Sunday, September 16, 2007

Songs that make me well up with tears, no matter when I hear them, #25456:

"America" by Simon and Garfunkel. Never fails.

Furthermore, how is it possible that Paul Simon isn't recognized as one of the great poets of the 60s rock era? I think their image as "the group your fuddy-duddy folks liked" killed 'em during the punk era, or something -- of course that's hoo-ha, your parents liked 'em but that doesn't mean they, like, suck or something. They liked 'em because, like the Beatles, Paul Simon's songwriting spoke and continues to speak to a massive swath of people. There's something for everyone -- astonishing melodies, clever turns of phrase, gorgeous, soaring singing, interesting song structure, just exactly the kind of thing nobody's doing anymore. Okay, yeah, that makes me sound like a fuddy-duddy, but where *are* our poets? Who's writing lyrics that bowl you over? There's plenty of bands I like but nobody where I'd go "I'd stack this guy up against Paul Simon or Bob Dylan." Feh.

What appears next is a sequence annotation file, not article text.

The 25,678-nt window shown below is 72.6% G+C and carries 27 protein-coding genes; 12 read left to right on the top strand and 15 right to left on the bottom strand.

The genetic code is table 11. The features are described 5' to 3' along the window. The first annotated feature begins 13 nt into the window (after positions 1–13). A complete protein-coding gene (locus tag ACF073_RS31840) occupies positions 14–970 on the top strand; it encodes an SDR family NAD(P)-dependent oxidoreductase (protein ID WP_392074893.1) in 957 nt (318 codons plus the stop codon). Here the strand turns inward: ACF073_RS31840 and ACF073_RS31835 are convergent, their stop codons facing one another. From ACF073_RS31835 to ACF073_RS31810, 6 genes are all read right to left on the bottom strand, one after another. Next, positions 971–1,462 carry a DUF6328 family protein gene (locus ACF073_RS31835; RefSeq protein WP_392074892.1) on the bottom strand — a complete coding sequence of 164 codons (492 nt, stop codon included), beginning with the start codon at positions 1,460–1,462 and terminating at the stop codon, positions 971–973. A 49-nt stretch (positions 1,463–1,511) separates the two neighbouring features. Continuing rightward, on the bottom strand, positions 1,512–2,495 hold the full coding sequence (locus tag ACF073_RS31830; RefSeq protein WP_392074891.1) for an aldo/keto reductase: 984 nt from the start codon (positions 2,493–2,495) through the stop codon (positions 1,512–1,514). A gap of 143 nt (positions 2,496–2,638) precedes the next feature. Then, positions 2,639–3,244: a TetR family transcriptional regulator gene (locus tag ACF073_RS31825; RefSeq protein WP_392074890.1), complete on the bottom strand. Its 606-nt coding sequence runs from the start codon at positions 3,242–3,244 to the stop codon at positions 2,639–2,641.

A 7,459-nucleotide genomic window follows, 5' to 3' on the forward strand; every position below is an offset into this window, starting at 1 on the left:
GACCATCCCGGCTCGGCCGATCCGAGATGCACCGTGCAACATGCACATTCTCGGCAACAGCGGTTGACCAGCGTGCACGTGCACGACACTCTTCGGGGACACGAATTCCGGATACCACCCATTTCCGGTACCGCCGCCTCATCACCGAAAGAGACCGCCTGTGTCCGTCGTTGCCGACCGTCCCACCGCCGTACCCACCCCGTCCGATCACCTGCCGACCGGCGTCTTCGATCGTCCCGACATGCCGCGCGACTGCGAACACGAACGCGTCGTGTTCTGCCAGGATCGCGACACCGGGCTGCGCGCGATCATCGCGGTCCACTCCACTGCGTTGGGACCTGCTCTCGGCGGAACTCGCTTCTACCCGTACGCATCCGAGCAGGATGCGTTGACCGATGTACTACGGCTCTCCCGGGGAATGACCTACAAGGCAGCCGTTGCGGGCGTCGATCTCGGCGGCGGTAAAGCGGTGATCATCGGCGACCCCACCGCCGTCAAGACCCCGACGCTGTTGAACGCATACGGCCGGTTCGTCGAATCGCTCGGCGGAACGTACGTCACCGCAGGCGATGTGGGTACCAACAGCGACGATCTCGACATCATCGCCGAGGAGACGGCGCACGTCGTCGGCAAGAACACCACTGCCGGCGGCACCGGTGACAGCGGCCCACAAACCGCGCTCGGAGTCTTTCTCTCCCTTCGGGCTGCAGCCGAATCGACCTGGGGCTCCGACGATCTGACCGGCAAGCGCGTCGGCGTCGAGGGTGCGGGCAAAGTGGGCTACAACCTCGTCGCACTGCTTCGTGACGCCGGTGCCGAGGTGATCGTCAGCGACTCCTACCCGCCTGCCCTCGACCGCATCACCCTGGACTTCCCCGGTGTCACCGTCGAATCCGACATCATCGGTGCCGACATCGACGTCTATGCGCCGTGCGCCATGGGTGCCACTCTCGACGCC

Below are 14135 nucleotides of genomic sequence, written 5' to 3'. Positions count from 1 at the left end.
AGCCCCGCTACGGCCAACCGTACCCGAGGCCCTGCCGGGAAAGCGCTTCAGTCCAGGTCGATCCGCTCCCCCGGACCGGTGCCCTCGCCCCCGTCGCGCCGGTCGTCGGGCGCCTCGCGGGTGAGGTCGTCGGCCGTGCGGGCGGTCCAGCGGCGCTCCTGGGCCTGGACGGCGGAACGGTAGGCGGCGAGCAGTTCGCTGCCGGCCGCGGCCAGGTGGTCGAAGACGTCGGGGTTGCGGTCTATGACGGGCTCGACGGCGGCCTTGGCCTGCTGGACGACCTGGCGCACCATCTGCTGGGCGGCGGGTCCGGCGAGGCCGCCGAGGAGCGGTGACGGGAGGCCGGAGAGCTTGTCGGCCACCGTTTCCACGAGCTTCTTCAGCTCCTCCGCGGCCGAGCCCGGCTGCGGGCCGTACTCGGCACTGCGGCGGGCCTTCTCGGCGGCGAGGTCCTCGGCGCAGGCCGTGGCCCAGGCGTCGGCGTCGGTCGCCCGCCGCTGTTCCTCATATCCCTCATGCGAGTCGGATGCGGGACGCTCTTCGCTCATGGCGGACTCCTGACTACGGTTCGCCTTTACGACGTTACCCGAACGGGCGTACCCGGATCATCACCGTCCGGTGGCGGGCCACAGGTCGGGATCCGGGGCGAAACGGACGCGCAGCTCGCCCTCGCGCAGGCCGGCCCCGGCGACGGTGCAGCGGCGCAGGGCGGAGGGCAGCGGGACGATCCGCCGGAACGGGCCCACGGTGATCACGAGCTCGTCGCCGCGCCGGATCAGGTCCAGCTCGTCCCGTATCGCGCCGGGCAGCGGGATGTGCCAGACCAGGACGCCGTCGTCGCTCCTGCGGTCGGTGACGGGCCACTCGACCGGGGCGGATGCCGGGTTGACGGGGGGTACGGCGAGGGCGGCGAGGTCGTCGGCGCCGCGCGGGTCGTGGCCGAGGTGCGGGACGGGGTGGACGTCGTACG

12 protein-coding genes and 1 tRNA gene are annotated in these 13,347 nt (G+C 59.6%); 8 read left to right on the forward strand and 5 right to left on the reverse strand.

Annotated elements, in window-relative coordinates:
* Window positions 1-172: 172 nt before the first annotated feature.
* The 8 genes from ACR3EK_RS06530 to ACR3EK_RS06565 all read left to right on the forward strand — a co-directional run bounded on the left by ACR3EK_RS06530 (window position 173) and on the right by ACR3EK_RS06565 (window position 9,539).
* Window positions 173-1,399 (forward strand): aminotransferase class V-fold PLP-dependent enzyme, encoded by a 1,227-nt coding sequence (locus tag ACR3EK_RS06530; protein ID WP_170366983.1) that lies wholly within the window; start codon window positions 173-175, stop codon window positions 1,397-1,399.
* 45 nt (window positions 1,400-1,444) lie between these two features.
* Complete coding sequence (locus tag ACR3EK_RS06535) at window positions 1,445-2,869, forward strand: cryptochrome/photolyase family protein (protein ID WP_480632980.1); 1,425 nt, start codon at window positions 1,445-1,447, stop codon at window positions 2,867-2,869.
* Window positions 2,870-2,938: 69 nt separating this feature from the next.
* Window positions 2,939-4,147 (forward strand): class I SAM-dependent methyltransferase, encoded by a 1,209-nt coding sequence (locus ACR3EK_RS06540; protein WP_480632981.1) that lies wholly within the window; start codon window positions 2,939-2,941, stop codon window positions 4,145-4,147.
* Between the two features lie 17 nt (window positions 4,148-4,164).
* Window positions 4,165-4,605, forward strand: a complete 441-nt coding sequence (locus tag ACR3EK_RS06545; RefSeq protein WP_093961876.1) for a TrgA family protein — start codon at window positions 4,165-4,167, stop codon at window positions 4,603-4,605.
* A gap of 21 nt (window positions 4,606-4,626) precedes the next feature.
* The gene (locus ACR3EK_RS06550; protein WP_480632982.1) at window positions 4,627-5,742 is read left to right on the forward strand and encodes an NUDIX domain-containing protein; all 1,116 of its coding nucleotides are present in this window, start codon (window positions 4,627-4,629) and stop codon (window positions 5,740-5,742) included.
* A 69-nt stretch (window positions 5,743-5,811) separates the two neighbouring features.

Someone help me across the street, will ya?


Prince Gomolvilas said...

Bright Eyes! Bright Eyes! Bright Eyes!

...Well, I go two ways with Bright Eyes. Usually, I think he's brilliant and a very accomplished lyricist. But if I'm not in the right mood, I truly think his lyrics are forced and awful and I want to kick him in the head. But you could say that about Paul Simon and Bob Dylan too.

As for great lyricists who never dim in my eyes, Eminem if you're talking contemporary and Phil Ochs if you're thinking about the old days.

Jon Busey-Hunt said...

You're right about Eminem -- well, OLD eminem, there's nothing particularly enduring about "Ass Like That" from what I like to call his "career-killer-phase." Rap in general, that's where the good lyrics are happening anymore, good point.

You're probably right about Bright Eyes. I'm also fond as hell of Stuart Murdoch from Belle and Sebastian, he does that British slice-of-life thing that Morrissey did (better, of course, but hey -- he's Morrissey) and he's really great.

Jessie said...

Wow Jon, same artist different song. For me, I can't get through "Troubled Water" without having a breakdown.

S&G are good at making people cry.